Movie Makers Face a Changing Distribution Channel

At Sundance, New Routes to Finding an Audience (New York Times)

Gaining distribution for a product is often viewed as only a problem for marketers of products sold in retail stores.  But this issue impacts many businesses including companies selling goods in the business-to-business market and those selling services. This story offers a nice example of problems marketers face when seeking distribution channels for their products.  Yes, the products here are movies, which in some ways are really classified as services (i.e., entertainment) when shown in movie theaters and then become goods when made available for purchase (e.g., DVDs, digital download), but the problems experienced here are common to many types of marketers.

As the story discusses, for movie makers the distribution options appear to be shrinking.  Many movie theaters have closed, and the vast majority of those that remain are likely to only be interested in showing movies considered to have large revenue potential.  This has left many producers of niche-oriented or “artsy” movies struggling for an outlet to show their films including exploring different distribution options.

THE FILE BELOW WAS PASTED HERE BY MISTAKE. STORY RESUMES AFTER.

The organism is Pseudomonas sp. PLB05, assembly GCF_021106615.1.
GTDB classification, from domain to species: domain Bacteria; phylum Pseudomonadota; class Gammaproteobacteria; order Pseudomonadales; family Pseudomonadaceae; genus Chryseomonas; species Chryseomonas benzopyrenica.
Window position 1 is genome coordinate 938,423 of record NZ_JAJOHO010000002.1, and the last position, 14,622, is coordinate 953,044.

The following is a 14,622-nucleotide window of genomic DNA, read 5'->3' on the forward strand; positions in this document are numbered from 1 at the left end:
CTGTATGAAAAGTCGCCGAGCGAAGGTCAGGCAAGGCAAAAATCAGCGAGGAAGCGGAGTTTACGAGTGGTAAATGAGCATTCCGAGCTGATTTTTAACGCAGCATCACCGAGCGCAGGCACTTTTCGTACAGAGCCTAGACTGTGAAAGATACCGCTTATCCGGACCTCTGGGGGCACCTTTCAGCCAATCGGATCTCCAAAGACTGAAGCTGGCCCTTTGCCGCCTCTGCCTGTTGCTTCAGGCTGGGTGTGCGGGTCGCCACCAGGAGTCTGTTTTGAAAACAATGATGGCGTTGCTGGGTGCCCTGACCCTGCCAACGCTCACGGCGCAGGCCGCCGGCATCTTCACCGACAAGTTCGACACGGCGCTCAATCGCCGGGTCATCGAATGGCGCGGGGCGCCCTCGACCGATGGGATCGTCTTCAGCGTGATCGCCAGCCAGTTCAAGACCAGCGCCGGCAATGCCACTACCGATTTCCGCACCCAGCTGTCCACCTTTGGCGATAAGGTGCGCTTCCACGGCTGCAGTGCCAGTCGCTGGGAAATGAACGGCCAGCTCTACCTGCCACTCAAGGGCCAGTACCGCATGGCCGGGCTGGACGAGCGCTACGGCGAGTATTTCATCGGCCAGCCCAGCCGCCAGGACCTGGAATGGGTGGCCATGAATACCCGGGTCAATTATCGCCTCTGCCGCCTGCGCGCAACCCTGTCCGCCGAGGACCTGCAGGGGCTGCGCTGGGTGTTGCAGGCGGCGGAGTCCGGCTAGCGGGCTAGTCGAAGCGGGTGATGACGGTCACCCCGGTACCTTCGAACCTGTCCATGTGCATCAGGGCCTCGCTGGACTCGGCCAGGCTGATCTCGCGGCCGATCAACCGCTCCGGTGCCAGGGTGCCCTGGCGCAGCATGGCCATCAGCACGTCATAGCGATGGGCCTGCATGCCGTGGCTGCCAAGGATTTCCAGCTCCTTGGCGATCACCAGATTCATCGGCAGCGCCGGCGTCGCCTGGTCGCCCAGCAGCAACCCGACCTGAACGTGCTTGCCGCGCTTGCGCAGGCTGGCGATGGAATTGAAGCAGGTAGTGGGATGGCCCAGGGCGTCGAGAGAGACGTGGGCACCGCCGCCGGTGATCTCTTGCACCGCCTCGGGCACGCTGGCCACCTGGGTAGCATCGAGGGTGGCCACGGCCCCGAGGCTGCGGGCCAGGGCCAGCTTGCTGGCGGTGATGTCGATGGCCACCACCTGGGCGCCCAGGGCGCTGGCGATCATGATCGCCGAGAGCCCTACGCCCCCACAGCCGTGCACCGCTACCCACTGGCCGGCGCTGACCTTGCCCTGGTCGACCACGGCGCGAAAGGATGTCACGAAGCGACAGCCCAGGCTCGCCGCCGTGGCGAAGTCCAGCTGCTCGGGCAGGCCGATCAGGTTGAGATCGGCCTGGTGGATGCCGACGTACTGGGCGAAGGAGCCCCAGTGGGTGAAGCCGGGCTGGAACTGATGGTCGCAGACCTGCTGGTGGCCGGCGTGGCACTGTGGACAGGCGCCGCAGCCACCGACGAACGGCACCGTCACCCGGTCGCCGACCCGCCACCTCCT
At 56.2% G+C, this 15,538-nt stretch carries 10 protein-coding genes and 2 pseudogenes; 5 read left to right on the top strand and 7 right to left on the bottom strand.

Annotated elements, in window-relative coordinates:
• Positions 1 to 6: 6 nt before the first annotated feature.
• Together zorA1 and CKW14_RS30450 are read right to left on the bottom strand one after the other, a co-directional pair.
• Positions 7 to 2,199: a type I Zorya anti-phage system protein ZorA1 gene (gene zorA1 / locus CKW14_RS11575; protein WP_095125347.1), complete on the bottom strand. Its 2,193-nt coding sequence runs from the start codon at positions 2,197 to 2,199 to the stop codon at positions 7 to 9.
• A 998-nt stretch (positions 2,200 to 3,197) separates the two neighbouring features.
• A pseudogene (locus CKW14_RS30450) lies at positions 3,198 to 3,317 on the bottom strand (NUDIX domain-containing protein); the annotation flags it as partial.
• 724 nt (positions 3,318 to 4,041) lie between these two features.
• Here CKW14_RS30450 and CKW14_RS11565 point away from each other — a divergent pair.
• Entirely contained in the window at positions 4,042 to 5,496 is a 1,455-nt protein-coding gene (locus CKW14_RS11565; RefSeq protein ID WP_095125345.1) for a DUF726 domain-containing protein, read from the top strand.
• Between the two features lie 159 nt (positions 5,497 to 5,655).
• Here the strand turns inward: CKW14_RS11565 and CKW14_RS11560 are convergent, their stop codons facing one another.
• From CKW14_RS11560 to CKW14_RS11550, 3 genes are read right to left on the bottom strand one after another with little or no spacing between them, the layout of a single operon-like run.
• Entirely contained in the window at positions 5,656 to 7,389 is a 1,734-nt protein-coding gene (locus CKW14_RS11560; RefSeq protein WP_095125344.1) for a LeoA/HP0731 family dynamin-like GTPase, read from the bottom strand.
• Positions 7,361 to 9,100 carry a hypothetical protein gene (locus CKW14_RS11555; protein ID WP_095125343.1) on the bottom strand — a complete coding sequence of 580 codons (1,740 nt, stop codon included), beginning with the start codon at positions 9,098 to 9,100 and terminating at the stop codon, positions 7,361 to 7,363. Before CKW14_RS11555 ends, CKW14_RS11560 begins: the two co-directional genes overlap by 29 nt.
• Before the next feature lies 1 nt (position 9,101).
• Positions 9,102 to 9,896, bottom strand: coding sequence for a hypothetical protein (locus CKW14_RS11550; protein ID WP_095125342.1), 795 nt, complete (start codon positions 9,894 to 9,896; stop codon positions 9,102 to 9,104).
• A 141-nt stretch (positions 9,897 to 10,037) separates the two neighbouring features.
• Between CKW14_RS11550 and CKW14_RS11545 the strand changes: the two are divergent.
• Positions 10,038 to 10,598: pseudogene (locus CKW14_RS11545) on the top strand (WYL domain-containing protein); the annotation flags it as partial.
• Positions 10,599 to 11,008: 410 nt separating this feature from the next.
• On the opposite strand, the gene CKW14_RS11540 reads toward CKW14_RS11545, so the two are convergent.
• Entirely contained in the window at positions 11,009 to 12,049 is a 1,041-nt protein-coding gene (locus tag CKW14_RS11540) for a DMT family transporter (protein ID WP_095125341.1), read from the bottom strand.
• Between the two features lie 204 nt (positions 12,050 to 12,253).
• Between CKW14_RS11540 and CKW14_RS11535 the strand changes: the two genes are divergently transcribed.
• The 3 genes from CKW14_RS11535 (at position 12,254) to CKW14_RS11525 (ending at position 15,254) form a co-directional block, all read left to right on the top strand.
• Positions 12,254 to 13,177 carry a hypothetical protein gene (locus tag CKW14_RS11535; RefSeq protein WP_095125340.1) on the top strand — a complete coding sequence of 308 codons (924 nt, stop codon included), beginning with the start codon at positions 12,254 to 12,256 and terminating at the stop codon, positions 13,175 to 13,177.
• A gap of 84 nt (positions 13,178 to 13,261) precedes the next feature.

With more art-house theaters closing and most of the big studios no longer interested in distributing specialty films, a theatrical release is becoming increasingly hard to secure. So some filmmakers are trying to turn that system on its head, using Sundance not just as a sales tool but also as a platform for immediate digital delivery.

Is technology changing to the point where it will be common for new films to be released through in-home distribution at the same time as these are released in theaters?

Image by Erik Charlton

Hotels Are Finding "Resort" Is Not a Relaxing Name
The New York Times Takes a Stand Against Free Content, Others Could Follow